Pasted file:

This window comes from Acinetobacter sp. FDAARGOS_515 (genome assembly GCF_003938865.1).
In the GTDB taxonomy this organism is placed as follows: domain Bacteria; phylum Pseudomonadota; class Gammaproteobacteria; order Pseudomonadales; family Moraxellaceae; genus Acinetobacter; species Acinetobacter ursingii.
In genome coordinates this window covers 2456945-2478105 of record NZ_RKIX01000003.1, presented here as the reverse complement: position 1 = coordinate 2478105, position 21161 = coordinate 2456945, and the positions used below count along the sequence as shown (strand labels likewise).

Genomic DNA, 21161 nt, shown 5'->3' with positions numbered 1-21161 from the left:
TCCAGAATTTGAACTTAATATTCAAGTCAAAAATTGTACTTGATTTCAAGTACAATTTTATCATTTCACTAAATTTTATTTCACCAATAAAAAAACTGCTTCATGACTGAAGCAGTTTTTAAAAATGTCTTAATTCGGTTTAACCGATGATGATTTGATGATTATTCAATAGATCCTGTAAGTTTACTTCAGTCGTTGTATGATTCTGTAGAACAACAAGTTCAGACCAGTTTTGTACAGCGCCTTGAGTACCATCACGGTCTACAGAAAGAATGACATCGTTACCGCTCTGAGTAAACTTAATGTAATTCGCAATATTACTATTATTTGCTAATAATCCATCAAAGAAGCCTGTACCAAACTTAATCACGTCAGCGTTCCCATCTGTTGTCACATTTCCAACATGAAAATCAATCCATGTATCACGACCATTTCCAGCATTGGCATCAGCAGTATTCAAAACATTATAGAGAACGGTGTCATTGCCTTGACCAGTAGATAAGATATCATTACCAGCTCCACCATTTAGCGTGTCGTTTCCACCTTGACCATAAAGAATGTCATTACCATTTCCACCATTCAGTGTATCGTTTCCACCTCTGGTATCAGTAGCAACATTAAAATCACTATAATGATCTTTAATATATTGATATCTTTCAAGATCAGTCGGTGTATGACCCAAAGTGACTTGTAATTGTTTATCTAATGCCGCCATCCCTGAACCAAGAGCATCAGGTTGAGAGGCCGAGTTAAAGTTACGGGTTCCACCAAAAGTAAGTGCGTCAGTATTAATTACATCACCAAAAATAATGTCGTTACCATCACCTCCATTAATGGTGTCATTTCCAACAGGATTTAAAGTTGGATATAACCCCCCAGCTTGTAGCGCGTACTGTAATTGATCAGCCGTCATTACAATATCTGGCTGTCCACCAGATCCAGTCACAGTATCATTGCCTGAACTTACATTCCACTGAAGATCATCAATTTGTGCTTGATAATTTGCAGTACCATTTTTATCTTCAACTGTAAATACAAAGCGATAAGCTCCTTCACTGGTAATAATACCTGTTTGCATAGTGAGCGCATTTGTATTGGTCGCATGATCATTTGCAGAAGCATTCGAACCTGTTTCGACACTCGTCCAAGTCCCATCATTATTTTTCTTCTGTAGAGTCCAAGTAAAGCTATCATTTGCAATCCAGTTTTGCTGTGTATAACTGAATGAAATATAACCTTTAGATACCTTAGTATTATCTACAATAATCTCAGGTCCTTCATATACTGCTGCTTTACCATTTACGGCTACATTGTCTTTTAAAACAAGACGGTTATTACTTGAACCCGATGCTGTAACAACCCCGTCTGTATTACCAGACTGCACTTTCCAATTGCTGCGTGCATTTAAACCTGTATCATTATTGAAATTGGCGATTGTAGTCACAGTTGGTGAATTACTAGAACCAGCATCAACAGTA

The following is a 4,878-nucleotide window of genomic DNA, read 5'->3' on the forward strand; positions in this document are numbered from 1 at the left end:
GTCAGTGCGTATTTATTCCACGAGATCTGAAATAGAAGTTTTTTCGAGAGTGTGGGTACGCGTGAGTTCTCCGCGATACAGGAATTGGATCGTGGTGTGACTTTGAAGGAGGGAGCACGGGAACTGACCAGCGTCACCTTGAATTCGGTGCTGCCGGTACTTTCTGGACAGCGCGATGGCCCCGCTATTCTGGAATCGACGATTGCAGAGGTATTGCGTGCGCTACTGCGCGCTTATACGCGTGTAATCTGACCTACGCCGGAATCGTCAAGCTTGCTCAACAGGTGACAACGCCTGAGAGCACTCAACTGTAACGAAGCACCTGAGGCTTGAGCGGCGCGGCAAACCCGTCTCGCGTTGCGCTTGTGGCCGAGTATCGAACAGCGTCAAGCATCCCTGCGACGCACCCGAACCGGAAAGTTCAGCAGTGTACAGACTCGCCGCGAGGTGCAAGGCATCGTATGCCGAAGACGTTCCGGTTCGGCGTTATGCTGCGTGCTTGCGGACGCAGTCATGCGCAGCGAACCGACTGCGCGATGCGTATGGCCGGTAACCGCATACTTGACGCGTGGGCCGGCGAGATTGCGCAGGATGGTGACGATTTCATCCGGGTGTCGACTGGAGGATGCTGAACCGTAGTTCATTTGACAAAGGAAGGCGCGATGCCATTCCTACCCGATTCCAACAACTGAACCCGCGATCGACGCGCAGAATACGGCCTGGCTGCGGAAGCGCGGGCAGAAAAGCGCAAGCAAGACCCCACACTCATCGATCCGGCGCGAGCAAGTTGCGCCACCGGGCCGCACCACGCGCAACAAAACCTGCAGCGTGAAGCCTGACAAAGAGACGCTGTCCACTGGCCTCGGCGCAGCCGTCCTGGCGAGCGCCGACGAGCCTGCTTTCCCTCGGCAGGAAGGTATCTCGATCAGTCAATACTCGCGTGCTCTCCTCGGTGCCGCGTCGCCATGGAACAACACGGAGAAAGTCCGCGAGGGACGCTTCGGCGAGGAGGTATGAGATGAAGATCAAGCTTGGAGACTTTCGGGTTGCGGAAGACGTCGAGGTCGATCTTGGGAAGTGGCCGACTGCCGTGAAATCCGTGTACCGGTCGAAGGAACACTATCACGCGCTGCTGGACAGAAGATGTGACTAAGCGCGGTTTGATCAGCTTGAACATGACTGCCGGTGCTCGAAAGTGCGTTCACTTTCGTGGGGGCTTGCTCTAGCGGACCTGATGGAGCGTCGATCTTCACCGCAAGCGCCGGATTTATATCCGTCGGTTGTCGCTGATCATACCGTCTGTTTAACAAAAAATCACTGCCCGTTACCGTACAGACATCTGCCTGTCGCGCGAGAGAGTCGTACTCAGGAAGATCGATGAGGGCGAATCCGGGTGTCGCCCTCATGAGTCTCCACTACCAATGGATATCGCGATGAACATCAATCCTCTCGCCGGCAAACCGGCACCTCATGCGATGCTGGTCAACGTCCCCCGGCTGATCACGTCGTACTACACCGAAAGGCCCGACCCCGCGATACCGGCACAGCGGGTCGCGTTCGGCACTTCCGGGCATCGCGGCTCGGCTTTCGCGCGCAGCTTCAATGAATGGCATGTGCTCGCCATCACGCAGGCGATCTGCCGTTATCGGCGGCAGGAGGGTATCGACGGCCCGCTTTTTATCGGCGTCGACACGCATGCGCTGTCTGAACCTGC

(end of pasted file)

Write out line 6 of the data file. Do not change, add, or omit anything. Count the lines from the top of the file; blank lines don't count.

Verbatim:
The following is a 4,878-nucleotide window of genomic DNA, read 5'->3' on the forward strand; positions in this document are numbered from 1 at the left end: